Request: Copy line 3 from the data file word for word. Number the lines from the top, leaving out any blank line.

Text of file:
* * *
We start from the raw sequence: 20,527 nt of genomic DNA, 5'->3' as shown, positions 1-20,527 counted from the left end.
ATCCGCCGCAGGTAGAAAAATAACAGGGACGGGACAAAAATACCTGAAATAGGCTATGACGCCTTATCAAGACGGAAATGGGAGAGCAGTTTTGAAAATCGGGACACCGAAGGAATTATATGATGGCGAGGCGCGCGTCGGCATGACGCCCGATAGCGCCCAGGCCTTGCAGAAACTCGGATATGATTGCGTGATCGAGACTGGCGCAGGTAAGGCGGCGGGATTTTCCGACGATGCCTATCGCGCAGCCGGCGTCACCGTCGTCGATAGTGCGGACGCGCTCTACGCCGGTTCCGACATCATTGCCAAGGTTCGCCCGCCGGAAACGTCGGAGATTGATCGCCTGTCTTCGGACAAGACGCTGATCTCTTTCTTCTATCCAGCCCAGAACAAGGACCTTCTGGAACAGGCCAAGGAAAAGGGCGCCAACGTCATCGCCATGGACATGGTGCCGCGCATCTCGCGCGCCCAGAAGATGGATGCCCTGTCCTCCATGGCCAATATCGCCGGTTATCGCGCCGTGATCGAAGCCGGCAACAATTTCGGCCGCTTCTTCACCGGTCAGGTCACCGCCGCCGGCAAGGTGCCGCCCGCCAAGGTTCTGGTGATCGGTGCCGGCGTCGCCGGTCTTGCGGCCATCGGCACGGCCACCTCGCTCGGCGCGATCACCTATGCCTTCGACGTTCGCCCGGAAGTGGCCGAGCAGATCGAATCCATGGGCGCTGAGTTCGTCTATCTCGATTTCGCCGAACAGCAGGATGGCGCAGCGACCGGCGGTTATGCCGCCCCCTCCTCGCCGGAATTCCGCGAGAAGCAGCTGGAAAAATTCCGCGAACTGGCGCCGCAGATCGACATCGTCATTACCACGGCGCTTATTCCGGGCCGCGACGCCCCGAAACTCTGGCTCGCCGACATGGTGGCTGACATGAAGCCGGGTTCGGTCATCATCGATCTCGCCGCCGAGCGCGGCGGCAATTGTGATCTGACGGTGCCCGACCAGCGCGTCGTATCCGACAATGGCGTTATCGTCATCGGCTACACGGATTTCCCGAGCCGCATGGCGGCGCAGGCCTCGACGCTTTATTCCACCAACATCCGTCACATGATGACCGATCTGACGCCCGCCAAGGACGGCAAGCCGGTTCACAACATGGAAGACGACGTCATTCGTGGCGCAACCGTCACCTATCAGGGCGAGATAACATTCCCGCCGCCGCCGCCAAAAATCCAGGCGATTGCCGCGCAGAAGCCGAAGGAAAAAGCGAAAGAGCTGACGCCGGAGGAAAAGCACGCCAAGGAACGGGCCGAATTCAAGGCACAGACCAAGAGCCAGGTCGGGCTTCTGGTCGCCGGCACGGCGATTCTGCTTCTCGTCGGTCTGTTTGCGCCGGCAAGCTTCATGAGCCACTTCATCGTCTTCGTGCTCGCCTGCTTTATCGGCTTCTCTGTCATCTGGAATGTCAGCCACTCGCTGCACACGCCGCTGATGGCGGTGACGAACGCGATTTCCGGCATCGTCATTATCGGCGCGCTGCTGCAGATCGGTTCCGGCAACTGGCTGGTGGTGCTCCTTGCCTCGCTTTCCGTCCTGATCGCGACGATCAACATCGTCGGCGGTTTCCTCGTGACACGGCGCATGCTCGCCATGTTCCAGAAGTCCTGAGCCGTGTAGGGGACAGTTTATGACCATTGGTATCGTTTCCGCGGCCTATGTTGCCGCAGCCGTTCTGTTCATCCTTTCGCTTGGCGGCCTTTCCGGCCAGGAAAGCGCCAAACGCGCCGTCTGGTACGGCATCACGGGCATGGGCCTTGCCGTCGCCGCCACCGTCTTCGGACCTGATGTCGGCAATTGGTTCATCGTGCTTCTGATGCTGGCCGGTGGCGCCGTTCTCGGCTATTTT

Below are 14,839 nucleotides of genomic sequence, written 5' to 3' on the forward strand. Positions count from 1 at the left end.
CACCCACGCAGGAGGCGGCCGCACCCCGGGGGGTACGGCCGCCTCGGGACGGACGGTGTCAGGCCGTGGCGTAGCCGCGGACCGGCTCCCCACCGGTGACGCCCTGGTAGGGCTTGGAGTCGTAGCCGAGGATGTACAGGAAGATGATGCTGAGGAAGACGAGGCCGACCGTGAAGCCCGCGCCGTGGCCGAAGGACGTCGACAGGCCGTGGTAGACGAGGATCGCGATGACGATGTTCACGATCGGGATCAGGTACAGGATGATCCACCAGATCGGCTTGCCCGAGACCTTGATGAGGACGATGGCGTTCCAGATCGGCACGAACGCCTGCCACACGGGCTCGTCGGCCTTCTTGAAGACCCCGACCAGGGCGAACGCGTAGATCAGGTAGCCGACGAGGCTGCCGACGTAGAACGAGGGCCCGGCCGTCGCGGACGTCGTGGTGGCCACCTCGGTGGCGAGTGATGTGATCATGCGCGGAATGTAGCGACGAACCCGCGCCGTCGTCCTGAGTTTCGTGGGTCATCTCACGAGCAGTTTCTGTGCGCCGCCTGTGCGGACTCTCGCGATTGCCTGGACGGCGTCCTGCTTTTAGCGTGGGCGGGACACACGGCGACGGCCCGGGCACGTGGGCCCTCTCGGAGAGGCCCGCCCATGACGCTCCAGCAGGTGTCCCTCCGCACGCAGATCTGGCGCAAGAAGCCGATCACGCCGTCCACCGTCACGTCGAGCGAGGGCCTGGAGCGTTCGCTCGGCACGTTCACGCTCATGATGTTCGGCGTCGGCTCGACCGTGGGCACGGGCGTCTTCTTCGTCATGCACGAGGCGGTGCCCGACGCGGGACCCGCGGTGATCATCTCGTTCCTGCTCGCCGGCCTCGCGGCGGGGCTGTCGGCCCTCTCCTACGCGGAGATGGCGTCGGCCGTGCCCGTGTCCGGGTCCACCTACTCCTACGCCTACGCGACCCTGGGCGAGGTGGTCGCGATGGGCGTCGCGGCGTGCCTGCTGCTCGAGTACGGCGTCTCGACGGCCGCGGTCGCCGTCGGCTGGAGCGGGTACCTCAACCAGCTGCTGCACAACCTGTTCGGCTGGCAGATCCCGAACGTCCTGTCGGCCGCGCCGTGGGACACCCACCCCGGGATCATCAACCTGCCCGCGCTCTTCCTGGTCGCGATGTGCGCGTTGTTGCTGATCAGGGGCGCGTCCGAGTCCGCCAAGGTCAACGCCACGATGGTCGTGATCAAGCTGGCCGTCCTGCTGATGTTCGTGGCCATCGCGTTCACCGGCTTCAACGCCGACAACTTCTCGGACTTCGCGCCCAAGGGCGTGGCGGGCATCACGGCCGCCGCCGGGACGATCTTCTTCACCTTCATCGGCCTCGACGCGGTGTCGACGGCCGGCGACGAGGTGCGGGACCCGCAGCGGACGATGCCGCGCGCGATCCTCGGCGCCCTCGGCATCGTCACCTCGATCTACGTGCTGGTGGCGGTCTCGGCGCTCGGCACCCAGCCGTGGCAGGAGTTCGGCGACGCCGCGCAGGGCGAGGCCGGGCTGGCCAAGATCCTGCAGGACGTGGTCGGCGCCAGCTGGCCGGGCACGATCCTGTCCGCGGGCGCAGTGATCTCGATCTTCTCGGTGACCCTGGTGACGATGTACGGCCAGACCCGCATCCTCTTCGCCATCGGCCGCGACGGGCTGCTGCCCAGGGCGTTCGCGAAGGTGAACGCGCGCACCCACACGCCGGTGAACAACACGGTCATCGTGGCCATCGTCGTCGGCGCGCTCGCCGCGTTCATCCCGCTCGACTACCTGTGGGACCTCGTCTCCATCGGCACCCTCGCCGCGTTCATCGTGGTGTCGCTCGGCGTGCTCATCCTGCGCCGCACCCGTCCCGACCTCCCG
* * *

Below are 14,839 nucleotides of genomic sequence, written 5' to 3' on the forward strand. Positions count from 1 at the left end.